Does God need to justify His ways to humanity? Does the Lord of all creation need to explain Himself to the atoms of dust which make up His creation? Does He need to defend what He’s doing to you and me? God appears to Job, and any desire Job has to know the ways of God disappears as suddenly as Job’s suffering came to him. God is God. That is enough (vv.1-5).
God is fierce. There is love, here, be sure of that; God is not peeved, He’s not nursing a bruised ego that His ways have been questioned. He is revealing more of His Lordship to Job for the very purpose of deepening Job’s confidence in Him (vv.8-14). When God works in our lives, He shows us all that we cannot do – and do not deserve. This makes His grace all the sweeter, and our desire to trust Him all the more intense.
Who is like our God? Who can defeat our God? For the remainder of ch. 40 and for all of ch. 41 we have this exciting and dramatic description of the creatures no man of Job’s day could tame, first the behemoth (the hippo or elephant), and then the leviathan. The terrors of these beasts are nothing to God, who effortlessly controls them. And the leviathan? This lengthy description of the scaly, snorting beast makes us wonder just what animal it is. In fact, is it actually an animal? The best reflection on this chapter over the centuries has offered a very credible theory, that this is no animal: it is the ultimate Beast. It is Satan.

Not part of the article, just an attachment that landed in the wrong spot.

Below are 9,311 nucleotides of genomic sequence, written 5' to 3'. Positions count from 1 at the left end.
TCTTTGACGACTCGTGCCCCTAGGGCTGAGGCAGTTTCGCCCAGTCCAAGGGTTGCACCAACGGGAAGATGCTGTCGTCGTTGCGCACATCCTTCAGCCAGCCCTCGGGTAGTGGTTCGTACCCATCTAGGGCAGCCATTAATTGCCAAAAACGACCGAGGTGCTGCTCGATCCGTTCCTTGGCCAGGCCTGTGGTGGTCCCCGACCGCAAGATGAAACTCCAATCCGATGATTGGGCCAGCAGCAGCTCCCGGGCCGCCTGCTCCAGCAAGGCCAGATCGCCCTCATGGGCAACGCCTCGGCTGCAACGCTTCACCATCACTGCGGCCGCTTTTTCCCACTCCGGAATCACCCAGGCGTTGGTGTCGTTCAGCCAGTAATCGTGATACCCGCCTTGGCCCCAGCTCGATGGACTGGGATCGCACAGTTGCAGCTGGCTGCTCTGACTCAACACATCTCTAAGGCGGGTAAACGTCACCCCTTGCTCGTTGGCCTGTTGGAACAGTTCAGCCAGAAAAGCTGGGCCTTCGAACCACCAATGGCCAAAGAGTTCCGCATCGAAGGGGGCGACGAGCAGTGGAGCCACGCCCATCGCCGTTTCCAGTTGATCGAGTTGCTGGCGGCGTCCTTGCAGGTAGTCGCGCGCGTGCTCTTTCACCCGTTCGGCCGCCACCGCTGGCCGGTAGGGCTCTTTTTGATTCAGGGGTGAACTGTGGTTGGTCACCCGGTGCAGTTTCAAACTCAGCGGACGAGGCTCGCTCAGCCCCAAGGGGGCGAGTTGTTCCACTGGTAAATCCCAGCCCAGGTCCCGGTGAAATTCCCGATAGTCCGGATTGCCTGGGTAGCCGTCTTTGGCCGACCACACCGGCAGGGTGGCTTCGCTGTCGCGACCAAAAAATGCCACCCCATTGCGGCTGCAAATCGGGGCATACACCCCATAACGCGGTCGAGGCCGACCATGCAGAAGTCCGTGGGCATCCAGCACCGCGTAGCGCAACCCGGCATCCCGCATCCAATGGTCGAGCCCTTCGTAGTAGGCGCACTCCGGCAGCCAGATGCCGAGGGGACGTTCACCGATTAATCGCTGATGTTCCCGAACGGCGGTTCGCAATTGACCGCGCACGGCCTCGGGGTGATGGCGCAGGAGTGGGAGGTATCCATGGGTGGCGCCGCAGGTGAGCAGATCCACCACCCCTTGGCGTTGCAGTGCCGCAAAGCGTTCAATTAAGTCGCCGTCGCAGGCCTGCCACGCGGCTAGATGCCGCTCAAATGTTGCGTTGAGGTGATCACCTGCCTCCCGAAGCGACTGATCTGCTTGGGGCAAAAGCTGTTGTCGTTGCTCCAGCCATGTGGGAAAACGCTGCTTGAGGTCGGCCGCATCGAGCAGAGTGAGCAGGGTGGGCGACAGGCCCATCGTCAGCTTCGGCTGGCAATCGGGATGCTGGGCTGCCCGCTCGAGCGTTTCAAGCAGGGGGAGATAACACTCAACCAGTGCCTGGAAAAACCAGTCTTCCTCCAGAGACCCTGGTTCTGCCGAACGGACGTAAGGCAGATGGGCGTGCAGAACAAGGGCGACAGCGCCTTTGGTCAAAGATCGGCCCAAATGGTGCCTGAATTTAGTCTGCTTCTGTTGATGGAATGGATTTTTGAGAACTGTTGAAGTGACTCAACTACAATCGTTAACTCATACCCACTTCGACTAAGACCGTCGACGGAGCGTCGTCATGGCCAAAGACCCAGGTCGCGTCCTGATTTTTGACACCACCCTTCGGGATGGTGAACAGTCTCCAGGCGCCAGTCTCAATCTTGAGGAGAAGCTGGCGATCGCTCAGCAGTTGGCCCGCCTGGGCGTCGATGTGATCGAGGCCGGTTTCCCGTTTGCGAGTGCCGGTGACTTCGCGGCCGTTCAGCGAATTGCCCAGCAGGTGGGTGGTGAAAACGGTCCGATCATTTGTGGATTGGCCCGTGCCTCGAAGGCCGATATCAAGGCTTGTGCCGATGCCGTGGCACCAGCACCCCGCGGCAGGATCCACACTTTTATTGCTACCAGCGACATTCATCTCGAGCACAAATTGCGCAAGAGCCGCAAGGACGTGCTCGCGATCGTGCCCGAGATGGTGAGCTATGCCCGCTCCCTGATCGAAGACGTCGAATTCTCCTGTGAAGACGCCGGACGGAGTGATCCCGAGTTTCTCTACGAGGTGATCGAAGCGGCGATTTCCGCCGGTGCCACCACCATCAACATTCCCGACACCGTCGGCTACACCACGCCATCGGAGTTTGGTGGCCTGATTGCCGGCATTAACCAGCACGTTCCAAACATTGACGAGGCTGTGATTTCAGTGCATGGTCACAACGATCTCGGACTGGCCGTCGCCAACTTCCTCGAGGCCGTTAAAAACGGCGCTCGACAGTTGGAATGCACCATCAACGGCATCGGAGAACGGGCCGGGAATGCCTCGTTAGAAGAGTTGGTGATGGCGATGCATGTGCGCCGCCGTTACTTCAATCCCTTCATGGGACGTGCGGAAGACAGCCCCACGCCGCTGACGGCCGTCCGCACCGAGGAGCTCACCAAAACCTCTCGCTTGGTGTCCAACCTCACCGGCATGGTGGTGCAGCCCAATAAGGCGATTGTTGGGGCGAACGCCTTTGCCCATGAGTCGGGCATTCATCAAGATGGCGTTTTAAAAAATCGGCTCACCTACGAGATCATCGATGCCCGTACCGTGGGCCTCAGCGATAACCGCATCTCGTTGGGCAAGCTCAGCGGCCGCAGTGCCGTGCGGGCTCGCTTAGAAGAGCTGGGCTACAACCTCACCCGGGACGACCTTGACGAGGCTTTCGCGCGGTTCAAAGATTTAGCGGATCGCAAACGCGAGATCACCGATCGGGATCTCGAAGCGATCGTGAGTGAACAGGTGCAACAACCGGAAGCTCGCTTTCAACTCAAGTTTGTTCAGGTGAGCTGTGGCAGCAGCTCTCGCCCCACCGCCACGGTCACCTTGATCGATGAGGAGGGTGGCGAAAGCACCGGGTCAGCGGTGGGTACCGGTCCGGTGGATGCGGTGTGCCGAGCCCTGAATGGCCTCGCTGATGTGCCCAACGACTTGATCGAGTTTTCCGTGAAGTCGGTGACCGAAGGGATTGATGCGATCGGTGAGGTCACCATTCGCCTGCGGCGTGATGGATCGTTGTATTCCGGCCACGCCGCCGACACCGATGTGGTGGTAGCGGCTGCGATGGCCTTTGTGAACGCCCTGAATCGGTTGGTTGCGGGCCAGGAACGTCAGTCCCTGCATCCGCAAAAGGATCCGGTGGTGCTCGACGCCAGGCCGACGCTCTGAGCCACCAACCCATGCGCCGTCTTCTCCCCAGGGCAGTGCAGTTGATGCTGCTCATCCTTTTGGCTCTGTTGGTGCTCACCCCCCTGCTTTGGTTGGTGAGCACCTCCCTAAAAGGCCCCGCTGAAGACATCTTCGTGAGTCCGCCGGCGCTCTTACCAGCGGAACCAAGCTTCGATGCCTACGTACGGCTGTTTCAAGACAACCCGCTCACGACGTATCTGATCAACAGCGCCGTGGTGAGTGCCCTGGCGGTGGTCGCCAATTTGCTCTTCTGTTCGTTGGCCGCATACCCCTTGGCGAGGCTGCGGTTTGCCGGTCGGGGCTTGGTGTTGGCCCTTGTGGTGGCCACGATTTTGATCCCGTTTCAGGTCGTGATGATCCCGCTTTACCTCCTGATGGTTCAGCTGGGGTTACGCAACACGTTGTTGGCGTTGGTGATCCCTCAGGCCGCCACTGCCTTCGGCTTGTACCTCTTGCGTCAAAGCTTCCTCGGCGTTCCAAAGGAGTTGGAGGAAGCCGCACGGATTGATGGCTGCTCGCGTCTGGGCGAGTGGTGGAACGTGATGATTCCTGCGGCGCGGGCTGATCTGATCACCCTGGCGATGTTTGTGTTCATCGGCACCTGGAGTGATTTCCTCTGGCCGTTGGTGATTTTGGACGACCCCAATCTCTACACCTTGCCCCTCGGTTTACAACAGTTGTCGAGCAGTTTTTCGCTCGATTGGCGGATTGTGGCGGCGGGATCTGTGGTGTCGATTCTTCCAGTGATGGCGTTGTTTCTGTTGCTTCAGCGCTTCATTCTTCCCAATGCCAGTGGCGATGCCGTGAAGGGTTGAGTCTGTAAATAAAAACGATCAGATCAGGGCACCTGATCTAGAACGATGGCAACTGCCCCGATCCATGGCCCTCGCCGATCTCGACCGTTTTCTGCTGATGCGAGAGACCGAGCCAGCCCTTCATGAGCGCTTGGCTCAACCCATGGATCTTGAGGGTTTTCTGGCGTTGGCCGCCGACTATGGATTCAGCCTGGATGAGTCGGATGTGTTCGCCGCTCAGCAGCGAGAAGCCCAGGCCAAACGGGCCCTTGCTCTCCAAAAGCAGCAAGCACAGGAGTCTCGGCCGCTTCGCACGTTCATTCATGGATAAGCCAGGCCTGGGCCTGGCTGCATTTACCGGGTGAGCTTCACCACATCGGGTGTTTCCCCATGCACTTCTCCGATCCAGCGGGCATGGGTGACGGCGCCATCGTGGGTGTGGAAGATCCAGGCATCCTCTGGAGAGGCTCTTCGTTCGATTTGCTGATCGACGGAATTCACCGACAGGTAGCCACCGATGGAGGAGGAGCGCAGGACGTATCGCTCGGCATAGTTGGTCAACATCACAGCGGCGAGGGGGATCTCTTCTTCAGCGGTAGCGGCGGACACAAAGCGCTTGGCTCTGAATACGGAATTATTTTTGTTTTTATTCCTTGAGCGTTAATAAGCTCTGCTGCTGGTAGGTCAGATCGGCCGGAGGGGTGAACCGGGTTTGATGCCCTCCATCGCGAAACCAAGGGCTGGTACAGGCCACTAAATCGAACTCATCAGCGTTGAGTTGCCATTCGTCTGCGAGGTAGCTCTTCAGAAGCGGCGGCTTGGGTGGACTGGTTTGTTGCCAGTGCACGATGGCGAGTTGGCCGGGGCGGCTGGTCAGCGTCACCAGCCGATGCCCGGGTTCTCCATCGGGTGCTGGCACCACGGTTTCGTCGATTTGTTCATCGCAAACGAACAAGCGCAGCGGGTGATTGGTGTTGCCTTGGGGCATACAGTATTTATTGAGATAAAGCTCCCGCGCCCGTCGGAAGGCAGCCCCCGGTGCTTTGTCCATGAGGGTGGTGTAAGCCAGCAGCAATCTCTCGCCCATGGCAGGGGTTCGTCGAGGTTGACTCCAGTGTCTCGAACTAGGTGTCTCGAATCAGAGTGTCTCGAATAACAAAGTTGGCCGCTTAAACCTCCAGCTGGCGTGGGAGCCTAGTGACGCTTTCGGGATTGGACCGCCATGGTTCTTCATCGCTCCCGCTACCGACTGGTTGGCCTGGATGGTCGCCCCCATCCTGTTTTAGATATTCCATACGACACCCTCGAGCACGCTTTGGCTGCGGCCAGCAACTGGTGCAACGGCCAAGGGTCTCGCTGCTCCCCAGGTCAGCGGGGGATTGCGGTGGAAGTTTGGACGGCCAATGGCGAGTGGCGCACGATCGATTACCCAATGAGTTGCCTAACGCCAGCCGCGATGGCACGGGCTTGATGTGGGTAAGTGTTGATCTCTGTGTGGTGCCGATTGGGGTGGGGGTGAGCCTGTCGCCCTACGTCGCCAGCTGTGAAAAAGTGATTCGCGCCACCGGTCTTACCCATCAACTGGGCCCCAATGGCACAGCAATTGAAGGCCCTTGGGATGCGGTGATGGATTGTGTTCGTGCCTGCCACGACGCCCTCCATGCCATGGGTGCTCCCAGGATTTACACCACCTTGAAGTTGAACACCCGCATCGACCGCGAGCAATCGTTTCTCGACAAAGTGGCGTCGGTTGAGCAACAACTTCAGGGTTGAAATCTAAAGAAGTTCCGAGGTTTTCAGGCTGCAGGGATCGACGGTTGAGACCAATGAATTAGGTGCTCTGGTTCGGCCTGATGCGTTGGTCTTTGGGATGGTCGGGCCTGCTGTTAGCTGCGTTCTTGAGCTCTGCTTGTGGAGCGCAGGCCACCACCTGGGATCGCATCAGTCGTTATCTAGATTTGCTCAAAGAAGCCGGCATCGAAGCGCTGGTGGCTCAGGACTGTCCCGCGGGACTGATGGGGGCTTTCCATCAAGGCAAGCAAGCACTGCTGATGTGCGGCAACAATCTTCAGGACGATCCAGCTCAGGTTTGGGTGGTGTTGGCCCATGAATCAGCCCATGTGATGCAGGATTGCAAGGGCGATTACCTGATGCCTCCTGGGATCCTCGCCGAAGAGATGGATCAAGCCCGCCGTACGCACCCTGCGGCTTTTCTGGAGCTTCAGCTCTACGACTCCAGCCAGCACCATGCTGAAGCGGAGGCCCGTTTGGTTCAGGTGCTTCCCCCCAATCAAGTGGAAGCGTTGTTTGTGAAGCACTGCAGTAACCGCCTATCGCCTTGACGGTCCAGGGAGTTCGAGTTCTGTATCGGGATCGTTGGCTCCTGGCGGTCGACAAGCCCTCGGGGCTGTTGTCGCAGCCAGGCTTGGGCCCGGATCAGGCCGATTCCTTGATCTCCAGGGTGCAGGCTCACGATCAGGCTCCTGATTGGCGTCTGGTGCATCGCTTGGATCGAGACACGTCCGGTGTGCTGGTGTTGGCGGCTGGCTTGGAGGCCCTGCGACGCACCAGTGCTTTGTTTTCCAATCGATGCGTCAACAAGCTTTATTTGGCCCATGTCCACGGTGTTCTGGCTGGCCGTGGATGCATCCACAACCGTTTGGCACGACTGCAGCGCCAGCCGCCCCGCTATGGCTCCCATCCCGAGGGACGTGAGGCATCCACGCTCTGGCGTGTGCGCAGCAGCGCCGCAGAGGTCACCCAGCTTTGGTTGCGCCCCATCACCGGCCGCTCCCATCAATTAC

Satan reared his head in chapters 1 and 2, only then (apparently) to sink beneath the surface of the book. We know, however, that Satan may disappear from our sight and awareness, but he never actually goes away. Not yet, at least. If this is the great Deceiver in our chapter, then this brings the events of Job’s life full circle: the Satan who was given permission to torment him is the Satan who, though powerful, is shown to be under God’s effortless control. That is true for Job, as it is true for us. Though defeated by Christ at the cross, our Enemy is wounded, but still very dangerous. Dangerous for now, of course; our promise is that “in a little while the God of peace will crush Satan under your feet” (Ro. 16.20). He will – and because of this we have hope.
A Prayer to Pray
Lord, one day, and only because of the Coming of Christ, all my troubles will be over. He will come, and He will crush all wickedness and all opposition to God. And He will bring all His children safely home. Give me a great and joyful confidence in what You have declared. Until that day, keep me humbly trusting Your promises, and never demanding Your answers. Amen.